Kierkegaard goes on here to note that there is no mention made of the fact that Christ was ever tempted by the frailty of being or having a sexual identity, as other human beings are and do, but he excuses that fact of oversight (?), if that is what it can be called, by claiming that the explanation for it rests precisely on the "consideration that He withstood all temptations" (71). Hence, I suppose, it goes without saying that He never failed to repress that aspect of His humanity either. Kierkegaard refers to his flight into the possibility that Adam never sinned as speaking "foolishly" because he rejects out of hand the possibility that such a condition of sustained innocence could ever have been conceivable. In other words, where exactly would Christianity be if it did not have a goat to scape in the soul and body of sinful creatures who must be made to sin in the first place before they can hope to qualify to be saved from it in the second. That Kierkegaard draws out a list of three things, which no living or sensible person has ever seen or experienced ("resurrection," "angels," "Christ"), in order to prove that a "perfect spirit" cannot, and must not, be "sexually differentiated," leaves one mostly breathless with the giddiness inspired by the "leap" that is required to get from one place to the other. The "leap," of course, in Kierkegaardian terms, is precisely the point.

From a purely native American point of view, the difference in spirit between a male and a female bear, in the real world, a place Kierkegaard probably never experienced or imagined either, especially if the female is traveling with her cubs, always already determines the outcome of a chance encounter with one or the other if you happen to be trying to get from here to there on any given day of your life. A "leap of faith," especially one that requires ignorance of sexual differentiation, will save you from catastrophe if, and only if, the real bear cannot pursue you across the gulf separating one side from the other. Knowing the "spirit" of the bear, and how best to respond in the face of it, is an ideology that must be inclusive of every fact and nuance and never exclusive of any consideration. People who live in the willful bliss of absolute isolation from nature, people who live un-naturally, can well afford the pleasures of philosophical hair-splitting over issues about the sexuality of a "perfect spirit," but those of us who choose to remain connected to the real world follow a different path, one that does not include the luxury of pausing by the wayside to work out a dialectical synthesis between non-evident binary oppositions posited by mythological commissions of imaginary and/or legendary original sins.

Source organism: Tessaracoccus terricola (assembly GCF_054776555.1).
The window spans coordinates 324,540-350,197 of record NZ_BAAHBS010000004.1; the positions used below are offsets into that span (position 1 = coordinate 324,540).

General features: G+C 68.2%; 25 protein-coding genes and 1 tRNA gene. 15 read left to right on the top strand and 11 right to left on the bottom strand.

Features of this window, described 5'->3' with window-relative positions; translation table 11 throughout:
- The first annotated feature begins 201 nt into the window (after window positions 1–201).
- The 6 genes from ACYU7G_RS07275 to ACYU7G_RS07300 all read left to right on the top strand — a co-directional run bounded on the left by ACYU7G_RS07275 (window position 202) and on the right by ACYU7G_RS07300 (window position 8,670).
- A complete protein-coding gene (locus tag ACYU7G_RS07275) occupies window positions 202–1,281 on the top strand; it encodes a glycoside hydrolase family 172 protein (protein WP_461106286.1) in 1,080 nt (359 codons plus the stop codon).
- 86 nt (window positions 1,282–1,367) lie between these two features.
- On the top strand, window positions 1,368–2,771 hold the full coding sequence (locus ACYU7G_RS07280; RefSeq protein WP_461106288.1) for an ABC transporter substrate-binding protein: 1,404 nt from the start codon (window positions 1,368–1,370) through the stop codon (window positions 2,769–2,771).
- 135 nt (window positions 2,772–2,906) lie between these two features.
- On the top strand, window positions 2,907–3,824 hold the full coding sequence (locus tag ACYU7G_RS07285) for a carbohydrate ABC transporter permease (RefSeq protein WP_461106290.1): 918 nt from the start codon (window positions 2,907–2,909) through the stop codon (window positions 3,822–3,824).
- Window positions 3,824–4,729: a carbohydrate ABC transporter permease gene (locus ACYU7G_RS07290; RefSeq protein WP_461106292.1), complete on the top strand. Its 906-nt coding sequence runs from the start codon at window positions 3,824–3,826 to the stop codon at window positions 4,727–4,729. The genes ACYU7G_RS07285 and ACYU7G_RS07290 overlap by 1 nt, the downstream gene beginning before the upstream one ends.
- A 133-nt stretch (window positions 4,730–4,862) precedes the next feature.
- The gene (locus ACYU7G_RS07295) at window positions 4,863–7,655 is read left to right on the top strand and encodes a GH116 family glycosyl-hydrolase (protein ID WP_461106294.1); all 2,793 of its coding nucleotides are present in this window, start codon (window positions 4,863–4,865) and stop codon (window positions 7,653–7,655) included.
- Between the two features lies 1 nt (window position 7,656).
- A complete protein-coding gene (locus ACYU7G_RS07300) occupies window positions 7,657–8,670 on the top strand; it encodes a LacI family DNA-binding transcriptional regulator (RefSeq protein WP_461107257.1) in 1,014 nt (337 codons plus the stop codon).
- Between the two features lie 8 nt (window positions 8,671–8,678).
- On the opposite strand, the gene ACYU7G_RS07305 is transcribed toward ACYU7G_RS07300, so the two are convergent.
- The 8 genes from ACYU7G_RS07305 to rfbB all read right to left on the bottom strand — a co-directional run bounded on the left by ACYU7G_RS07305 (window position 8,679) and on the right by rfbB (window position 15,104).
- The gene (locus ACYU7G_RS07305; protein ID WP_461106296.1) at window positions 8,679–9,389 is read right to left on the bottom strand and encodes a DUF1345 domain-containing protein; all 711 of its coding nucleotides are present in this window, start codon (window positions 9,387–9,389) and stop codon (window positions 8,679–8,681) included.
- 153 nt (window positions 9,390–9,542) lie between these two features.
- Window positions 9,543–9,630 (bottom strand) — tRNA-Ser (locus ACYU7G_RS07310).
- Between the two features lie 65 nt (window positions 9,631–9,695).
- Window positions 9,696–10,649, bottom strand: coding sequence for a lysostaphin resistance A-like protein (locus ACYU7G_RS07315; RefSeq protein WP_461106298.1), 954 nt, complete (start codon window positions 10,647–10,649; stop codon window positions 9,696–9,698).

One reason we have always managed to avoid this ideological hodge-podge of contradictory nonsense is that the people who were preaching it to us, who were telling us how inferior we were to them because we did not embrace their vision of our innocent degradation, we had it (innocence and degradation) but they did not, as it were, were so concerned over the state of our soul-lessness that they wanted to remove us to safe havens, known as Reservations/Concentration Camps, where we could be throughly instructed in lessons of the truth about the human condition. Most of them, the preachers, did not even bother to promise that we could reclaim the land they were stealing from us once we learned the lessons of human degradation so forcefully articulated by Christian ideology. They did not even promise they would release us from incarceration once we mastered the ins and outs of God's immutable law. Little wonder, then, that so few of us fell to our knees so that the ultimate lessons of hierarchical structure could be brought to bear against our outstretched necks.